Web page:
Their kind of food would have been well-rounded and healthful, held in sway only by the reach of food brought forth by the earth in their kindred landships. Folk meeting was a time of great happiness with merrymaking, mongering, worship, singing old and new songs, welcoming old friends and settling old scores.
The First Hollanders had great know-how as huecrafters, and were outstanding folk-gleeman and folktellers. Huecrafting on bark, rocks, or godkindly tokens were all linked to worship, song, gleedream and skip'n step( sealt?). They spoke many tongues, and a tongue might have many by-tongues, more so if it was spoken over a wide landstretch Speechlorers believe that there were some 250 unsame tongues spoken by mainland First Folk. They had no written leide, although word was passed between faraway kindreds by markings on twigs.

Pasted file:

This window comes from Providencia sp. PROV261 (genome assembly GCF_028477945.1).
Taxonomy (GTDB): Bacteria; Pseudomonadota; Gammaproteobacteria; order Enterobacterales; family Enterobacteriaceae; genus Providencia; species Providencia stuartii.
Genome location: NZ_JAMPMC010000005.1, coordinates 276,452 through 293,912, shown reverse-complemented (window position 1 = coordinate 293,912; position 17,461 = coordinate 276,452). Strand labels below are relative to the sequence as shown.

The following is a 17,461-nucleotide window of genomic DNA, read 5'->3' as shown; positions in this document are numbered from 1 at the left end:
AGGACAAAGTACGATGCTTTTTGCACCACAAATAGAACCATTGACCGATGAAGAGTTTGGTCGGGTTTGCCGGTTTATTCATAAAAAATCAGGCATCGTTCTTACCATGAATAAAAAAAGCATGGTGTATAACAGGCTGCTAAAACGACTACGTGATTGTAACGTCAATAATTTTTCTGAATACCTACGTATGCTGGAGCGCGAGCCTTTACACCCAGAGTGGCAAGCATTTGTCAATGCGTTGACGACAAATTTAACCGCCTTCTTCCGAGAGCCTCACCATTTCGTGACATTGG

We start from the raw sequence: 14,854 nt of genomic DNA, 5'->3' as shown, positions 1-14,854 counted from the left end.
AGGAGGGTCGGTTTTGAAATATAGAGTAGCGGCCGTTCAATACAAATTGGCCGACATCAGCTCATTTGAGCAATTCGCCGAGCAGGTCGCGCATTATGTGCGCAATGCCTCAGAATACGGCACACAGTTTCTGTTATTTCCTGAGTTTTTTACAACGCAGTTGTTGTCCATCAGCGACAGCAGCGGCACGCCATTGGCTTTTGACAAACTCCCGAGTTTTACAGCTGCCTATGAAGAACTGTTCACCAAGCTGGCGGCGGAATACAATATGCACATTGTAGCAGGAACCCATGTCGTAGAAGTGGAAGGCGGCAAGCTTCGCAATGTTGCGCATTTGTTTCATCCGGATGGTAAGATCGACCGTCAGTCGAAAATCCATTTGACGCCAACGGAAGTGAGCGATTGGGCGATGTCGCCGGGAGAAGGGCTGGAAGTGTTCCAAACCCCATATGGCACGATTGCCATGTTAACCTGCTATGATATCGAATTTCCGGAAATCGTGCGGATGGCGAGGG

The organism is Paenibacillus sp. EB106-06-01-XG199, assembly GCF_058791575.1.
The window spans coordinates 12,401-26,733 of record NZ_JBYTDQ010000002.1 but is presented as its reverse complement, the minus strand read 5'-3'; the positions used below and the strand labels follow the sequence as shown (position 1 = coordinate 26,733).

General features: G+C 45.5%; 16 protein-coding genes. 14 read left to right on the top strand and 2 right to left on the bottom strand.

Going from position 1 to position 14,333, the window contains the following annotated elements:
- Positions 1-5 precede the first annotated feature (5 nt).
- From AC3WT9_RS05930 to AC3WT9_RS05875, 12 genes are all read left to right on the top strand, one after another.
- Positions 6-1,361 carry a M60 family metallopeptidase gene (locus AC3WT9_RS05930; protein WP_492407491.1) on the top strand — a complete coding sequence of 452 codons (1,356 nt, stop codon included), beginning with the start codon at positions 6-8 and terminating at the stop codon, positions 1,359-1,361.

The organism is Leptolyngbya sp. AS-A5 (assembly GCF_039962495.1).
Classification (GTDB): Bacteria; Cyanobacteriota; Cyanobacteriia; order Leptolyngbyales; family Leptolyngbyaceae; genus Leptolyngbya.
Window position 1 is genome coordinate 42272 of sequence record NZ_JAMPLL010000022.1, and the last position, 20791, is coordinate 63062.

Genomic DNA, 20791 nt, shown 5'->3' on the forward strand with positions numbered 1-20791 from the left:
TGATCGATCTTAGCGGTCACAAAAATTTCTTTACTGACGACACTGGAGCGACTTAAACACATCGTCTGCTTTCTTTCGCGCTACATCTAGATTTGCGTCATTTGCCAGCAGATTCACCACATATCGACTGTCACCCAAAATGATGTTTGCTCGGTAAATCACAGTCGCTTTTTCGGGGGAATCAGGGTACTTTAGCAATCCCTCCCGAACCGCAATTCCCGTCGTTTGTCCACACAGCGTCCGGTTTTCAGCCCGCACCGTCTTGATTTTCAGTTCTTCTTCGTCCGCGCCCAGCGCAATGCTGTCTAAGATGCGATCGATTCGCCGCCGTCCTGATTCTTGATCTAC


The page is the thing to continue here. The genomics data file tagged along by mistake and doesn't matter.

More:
Throughout the many thousands of years of the First Hollander's adwelling on the New Holland, they have followed a way of life friendly to the Earth. Their knowledge of the land, know-how in hunting and food gathering let them live-on, even in the harshest, almost rainless, sandy stretches where day-to-day life was always a struggle. And before the coming of the European it is fair to say that wherever they lived, from the sandy steads of the hinterland to the green, food-rich fields and streams of the eastern seaboard, their life was even and eadish. Kindred ways and set-up let each folk have a feeling of worth and might with the right to share in all things.